Have you ever noticed NFL analysts talk about drafting the same way hiring managers talk about hiring? Let’s look at the parallels between hiring a new employee and drafting for an NFL franchise’s future.
What do Johnny Manziel and your next hire have in common? Seeing as they will both be assessed by various metrics and picked based on a specific selection strategy, probably more than you think. As the resident Adpearance Sports Nerd, I’ll break down the similarities between hiring a new employee and drafting an NFL rookie.
First of all, in both the hiring and drafting process, candidates are evaluated and compared in various ways. A job applicant is judged on their resume, cover letter, LinkedIn account, interview, test assignment, etc. In a similar fashion, NFL teams grade potential draft picks based on their college career, game film, combine and pro day performances, and interviews.
Unfortunately, all of these tests are conducted in a vacuum, rendering them unreliable at best. From the interviewee who wowed the hiring managers with a polished resume and stellar interview to the first round draft pick who shot up the board with a blistering 40 yard dash time and a ton of ESPN hype, everyone has been duped by vacuum results once or twice. Remember this guy?
To help eliminate vacuum results and determine the best candidate for your team, there are three prevailing selection strategies for an organization analyzing new hires or star players: Fit a Need, Best Available, and Specific Skillset.
Fit a Need
At first glance, this is the most obvious strategy for employers. If an organization is in the market for a new acquisition, there is clearly a need that needs to be filled. The strategy is exactly as the name says; select the candidate who fits the current needs of the organization. For example, a company hiring for the marketing team will hire someone with marketing experience or a relevant degree, while the team without a running back will draft a collegiate running back.
By filling a need directly, internal pieces can fit together much easier. However, this is an incredibly idealistic strategy that can fail to translate effectively into reality, because it often narrows the talent pool too far. By only looking for candidates who can exactly fit a specific need, organizations can miss additional ways to improve through hiring or drafting candidates who are strong in other ways.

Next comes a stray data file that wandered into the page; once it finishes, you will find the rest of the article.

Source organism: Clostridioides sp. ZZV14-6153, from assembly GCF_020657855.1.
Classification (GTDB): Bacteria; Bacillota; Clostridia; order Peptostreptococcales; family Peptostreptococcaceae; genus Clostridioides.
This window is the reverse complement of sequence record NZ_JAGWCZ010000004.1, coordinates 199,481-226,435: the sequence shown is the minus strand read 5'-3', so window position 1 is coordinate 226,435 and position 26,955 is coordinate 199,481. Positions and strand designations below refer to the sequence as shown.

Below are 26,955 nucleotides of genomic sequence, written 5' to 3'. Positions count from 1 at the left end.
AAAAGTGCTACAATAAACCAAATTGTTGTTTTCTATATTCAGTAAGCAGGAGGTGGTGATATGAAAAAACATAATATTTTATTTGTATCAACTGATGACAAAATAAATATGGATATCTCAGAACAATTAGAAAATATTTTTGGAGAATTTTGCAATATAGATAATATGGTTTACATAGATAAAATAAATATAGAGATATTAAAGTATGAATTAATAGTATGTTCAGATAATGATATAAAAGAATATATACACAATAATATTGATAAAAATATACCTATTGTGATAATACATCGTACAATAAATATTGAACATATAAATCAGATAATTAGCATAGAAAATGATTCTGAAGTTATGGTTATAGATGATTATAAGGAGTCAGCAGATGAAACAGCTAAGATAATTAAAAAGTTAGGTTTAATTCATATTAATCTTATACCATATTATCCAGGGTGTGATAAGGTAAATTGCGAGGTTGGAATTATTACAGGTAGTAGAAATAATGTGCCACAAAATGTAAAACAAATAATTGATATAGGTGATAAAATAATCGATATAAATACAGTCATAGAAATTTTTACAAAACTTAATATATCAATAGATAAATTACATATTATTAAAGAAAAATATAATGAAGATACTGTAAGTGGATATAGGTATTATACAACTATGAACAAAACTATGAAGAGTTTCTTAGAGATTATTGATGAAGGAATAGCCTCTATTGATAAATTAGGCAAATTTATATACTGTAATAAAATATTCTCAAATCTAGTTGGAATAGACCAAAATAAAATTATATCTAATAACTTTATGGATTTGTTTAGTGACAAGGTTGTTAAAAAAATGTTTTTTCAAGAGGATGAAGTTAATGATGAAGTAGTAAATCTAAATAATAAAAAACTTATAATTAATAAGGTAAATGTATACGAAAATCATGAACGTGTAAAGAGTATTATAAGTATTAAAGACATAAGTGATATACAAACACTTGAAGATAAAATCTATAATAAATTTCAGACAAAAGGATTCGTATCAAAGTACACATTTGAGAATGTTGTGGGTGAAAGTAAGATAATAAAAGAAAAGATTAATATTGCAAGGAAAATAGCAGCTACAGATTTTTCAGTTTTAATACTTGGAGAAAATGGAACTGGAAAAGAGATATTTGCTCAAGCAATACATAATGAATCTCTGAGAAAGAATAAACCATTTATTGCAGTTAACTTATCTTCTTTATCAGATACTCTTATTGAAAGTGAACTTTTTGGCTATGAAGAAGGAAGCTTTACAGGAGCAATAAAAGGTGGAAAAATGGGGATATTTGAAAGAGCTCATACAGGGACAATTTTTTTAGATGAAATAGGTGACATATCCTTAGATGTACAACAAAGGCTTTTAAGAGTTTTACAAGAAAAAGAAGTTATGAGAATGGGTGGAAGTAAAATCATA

This strategy is often employed by teams further down the draft, because talent may be restricted. Essentially, an organization or team looks at the available applicants or players, and selects the most talented individual from the pool.
In an office setting, this strategy can be very effective if used correctly. For example, Adpearance has made a habit of hiring the brightest candidates and fitting their obvious abilities into roles and responsibilities within the company. Likewise, there have been numerous cases of NFL franchises achieving success from drafting like this, such as the Green Bay Packers drafting Aaron Rodgers while still having future Hall-of-Famer Brett Favre at quarterback. Since that decision, the Packers have gone on to be one of the most successful NFL teams in the past five years, winning the Super Bowl in 2010.
For organizations that require very specific skills, choosing a candidate based on one or two skills makes sense. For example, a website development company that works specifically with ExpressionEngine would hone in on applicants’ skills with the CMS.
Exactness is a double edged sword, though. By only focusing on a handful of qualities, organizations can miss other candidates or fail to notice red flags for those who excel in their specific skillset. For example, the Oakland Raiders were notorious for always drafting the player with the fastest 40 yard dash time, because late owner Al Davis valued speed above anything else in football. While the Raiders fielded some electric teams in previous decades, their recent draft choices have failed to impress because they do not have additional skills to complement their quickness. For a company with various competencies and needs, similar to an NFL team, this can be a particular dangerous hiring strategy.
In the end, your company’s hunt for a new marketing specialist may be surprisingly similar to Houston Texans’ decision on their first overall pick, and it’s up to you which strategy to employ to choose the best candidate for your team.
So, how do you account for the “vacuum results” that affect hiring? What is your preferred hiring strategy?